Austin's new transportation network companies are still working out kinks in the system, but they are enabling people to get around, reporters at the Austin American-Statesman found. They road-tested seven apps vying to replace Uber and Lyft and found that they were generally more expensive, harder to use and suffered from a shortage of drivers. That said, the drivers were generally professional and knowledgeable of ride-hailing, many of them having worked for Uber and Lyft in Austin, and continuing to do so outside the city's limits, the reporters found.
Austin's new crop of ride-hailing services — many of which popped up as Uber and Lyft left — say they are more than willing to comply with Austin's new law. They consistently emphasize safety and the fair treatment of drivers.
For example, Wingz is a San Francisco-based start-up backed by Salesforce CEO Marc Benioff. Now in 12 U.S. cities, the company launched in Austin the day Uber and Lyft pulled the plug. Austin has quickly emerged as one its biggest markets, said CEO Chris Brandon.
As of the beginning of August, 75 percent of its drivers are fingerprinted, said Brandon. It handpicks drivers and provides them with $1 million in liability coverage, something some states have started to require of ride-hailing companies.
Another, Fasten, is a Boston-based start-up, with experience servicing college towns. It launched in Austin on June 1. 70 percent of riders who have tried the service become repeat customers and the average wait time is less than five minutes, said CEO Kirill Evdakov.
"The way Uber treats their drivers makes them want to switch to anything just to have an alternative," he said. "That's what accelerates our growth." At least 50 percent of its driver hours or miles are completed by drivers who have been fingerprinted, he said.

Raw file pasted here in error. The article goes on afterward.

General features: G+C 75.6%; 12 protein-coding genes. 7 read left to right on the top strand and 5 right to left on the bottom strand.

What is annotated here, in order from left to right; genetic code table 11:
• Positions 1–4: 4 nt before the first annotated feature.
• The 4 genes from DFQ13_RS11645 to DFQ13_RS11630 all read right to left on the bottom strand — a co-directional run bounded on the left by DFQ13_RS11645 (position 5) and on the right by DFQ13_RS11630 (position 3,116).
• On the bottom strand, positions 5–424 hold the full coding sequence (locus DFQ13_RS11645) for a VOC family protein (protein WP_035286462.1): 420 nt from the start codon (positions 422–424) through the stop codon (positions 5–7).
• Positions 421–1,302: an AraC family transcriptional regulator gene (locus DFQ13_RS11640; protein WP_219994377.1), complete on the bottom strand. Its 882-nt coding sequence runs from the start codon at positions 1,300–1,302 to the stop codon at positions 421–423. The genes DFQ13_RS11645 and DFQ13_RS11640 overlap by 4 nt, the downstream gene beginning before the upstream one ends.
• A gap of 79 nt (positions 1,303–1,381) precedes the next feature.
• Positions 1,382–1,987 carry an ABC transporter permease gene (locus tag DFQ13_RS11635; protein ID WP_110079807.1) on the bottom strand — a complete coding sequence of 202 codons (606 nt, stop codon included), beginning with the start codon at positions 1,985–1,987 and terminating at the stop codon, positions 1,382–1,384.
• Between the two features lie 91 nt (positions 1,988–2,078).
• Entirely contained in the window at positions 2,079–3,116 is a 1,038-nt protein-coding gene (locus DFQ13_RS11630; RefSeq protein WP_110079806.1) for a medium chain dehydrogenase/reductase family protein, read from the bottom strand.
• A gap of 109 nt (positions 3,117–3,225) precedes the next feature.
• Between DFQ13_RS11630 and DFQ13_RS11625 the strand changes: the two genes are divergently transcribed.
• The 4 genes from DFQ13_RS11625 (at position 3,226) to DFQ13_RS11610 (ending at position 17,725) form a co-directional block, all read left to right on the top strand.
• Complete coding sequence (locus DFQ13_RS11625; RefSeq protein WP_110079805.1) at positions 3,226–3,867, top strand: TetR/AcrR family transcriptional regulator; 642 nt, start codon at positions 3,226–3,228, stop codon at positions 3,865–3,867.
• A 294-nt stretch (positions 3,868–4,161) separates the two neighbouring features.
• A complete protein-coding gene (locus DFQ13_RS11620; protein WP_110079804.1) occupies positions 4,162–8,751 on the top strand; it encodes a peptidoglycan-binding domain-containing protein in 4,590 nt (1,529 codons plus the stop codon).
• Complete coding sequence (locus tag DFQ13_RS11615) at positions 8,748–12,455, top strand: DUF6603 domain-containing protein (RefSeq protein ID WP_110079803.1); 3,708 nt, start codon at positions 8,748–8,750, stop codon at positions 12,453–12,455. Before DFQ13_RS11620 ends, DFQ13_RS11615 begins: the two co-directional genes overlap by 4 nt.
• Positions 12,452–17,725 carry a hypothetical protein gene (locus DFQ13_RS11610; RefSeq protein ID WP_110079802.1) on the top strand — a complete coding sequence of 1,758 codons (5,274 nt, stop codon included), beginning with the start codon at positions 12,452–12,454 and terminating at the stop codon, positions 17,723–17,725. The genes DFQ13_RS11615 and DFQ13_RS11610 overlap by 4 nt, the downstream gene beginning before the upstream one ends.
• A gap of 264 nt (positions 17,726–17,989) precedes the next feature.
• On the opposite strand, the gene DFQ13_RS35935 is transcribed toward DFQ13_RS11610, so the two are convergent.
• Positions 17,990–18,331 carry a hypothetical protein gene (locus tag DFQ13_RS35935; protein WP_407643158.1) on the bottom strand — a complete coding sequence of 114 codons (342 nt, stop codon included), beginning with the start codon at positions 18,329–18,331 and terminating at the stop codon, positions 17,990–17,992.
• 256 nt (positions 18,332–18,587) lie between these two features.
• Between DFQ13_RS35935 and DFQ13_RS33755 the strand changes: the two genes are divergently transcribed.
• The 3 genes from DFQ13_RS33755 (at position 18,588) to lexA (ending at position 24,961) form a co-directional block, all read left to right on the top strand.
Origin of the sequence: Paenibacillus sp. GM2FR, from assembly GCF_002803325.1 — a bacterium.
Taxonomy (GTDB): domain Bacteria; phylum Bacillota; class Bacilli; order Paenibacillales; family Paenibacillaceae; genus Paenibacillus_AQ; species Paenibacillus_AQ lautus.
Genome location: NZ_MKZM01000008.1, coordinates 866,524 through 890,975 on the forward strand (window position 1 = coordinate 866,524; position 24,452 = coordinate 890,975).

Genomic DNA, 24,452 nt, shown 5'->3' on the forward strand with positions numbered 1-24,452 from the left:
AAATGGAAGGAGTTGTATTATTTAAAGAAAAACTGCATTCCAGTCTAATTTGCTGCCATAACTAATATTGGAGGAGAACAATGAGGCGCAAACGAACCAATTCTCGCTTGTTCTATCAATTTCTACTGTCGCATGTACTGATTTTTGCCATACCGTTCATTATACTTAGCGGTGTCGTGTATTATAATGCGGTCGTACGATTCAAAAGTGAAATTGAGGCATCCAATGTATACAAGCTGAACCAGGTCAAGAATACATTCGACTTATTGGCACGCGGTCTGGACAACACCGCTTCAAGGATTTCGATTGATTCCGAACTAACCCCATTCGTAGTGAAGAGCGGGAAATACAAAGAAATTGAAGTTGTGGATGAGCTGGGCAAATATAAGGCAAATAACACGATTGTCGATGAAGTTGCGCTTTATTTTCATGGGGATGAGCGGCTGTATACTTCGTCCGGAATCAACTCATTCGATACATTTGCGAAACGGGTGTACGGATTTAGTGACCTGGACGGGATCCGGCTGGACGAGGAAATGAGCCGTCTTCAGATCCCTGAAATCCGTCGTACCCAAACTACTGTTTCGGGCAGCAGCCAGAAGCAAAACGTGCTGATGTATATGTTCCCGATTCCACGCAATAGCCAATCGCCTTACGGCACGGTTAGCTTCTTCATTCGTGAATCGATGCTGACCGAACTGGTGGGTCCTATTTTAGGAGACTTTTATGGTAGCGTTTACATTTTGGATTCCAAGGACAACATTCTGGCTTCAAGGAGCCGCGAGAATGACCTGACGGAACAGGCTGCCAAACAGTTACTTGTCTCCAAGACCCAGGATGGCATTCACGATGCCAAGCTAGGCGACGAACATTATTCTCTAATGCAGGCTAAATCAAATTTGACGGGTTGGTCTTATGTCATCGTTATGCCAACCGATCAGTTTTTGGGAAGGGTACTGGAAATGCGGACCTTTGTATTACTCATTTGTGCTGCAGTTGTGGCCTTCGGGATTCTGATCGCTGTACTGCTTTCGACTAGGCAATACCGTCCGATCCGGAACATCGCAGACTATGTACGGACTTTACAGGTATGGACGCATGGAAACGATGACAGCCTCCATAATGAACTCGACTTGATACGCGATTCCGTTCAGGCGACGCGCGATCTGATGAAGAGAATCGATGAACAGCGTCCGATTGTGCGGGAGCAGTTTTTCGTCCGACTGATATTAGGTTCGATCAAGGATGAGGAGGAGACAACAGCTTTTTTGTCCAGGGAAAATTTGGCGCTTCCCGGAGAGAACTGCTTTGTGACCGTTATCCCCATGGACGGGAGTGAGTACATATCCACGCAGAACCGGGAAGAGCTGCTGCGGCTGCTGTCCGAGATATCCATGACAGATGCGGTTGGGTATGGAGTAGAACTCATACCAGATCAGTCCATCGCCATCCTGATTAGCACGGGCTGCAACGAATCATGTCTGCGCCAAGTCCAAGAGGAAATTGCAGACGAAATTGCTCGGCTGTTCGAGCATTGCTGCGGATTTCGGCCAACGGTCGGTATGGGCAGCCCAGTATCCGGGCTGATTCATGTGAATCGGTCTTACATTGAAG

At least one non-profit has jumped in to pick up some of the slack. RideAustin, which launched on June 16, sends all of its profits either to drivers or reinvests them in the business. 89 percent of driver hours are performed by a fingerprinted person, said Joe Deshotel, RideAustin community engagement director.
The service has won support from riders and drivers for its community-based approach, said Deshotel.
"We don't think that having rock bottom prices is the key to success," said Deshotel. "We are hearing that from the drivers too — they are starting to drop off some of the other platforms because of that."
Drivers are also finding work via private Facebook groups, not all of which are operating entirely legally. The biggest — Arcade City Austin which has more than 39,000 members — has been subject to fines for failing to obtain a city license, the Statesman has reported. Smaller Austin Underground has more than 8,000 members. Riders post their location, destination and contact information and driver's scoop up rides, often sharing their defunct Uber and Lyft profiles.
The groups have developed their own hashtags with riders sometimes including #needaride and drivers replying #resolved when they have connected. Payments are made in a variety of ways including PayPal, Venmo, Square and cash and vary widely. Of course, there is no middle man to skim off drivers profits, and no one is checking anyone's background on the unregulated networks.